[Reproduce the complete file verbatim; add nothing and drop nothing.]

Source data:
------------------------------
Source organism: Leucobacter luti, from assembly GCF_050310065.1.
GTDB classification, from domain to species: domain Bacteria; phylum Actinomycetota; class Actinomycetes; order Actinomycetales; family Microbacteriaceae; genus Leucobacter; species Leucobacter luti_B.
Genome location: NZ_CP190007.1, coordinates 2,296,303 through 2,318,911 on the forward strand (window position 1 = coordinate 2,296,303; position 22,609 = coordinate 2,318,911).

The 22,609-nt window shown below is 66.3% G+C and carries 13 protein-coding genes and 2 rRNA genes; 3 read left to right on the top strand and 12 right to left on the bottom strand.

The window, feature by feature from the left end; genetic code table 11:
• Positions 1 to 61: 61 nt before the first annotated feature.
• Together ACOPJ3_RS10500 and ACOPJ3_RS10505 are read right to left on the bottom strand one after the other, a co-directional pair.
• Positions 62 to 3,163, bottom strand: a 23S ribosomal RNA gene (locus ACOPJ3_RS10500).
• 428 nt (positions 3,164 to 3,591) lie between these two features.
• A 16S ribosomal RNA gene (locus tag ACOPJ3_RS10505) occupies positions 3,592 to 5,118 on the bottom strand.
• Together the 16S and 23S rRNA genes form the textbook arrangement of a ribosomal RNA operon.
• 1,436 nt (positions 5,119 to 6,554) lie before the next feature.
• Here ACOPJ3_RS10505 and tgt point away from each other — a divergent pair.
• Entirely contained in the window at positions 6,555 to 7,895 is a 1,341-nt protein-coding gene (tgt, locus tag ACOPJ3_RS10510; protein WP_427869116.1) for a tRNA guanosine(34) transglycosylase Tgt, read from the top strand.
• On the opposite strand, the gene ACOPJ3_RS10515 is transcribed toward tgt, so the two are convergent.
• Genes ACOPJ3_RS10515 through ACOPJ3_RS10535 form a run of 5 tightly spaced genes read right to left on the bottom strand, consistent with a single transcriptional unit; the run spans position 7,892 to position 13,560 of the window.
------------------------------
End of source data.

Source organism: Leucobacter luti, from assembly GCF_050310065.1.
GTDB classification, from domain to species: domain Bacteria; phylum Actinomycetota; class Actinomycetes; order Actinomycetales; family Microbacteriaceae; genus Leucobacter; species Leucobacter luti_B.
Genome location: NZ_CP190007.1, coordinates 2,296,303 through 2,318,911 on the forward strand (window position 1 = coordinate 2,296,303; position 22,609 = coordinate 2,318,911).

The 22,609-nt window shown below is 66.3% G+C and carries 13 protein-coding genes and 2 rRNA genes; 3 read left to right on the top strand and 12 right to left on the bottom strand.

The window, feature by feature from the left end; genetic code table 11:
• Positions 1 to 61: 61 nt before the first annotated feature.
• Together ACOPJ3_RS10500 and ACOPJ3_RS10505 are read right to left on the bottom strand one after the other, a co-directional pair.
• Positions 62 to 3,163, bottom strand: a 23S ribosomal RNA gene (locus ACOPJ3_RS10500).
• 428 nt (positions 3,164 to 3,591) lie between these two features.
• A 16S ribosomal RNA gene (locus tag ACOPJ3_RS10505) occupies positions 3,592 to 5,118 on the bottom strand.
• Together the 16S and 23S rRNA genes form the textbook arrangement of a ribosomal RNA operon.
• 1,436 nt (positions 5,119 to 6,554) lie before the next feature.
• Here ACOPJ3_RS10505 and tgt point away from each other — a divergent pair.
• Entirely contained in the window at positions 6,555 to 7,895 is a 1,341-nt protein-coding gene (tgt, locus tag ACOPJ3_RS10510; protein WP_427869116.1) for a tRNA guanosine(34) transglycosylase Tgt, read from the top strand.
• On the opposite strand, the gene ACOPJ3_RS10515 is transcribed toward tgt, so the two are convergent.
• Genes ACOPJ3_RS10515 through ACOPJ3_RS10535 form a run of 5 tightly spaced genes read right to left on the bottom strand, consistent with a single transcriptional unit; the run spans position 7,892 to position 13,560 of the window.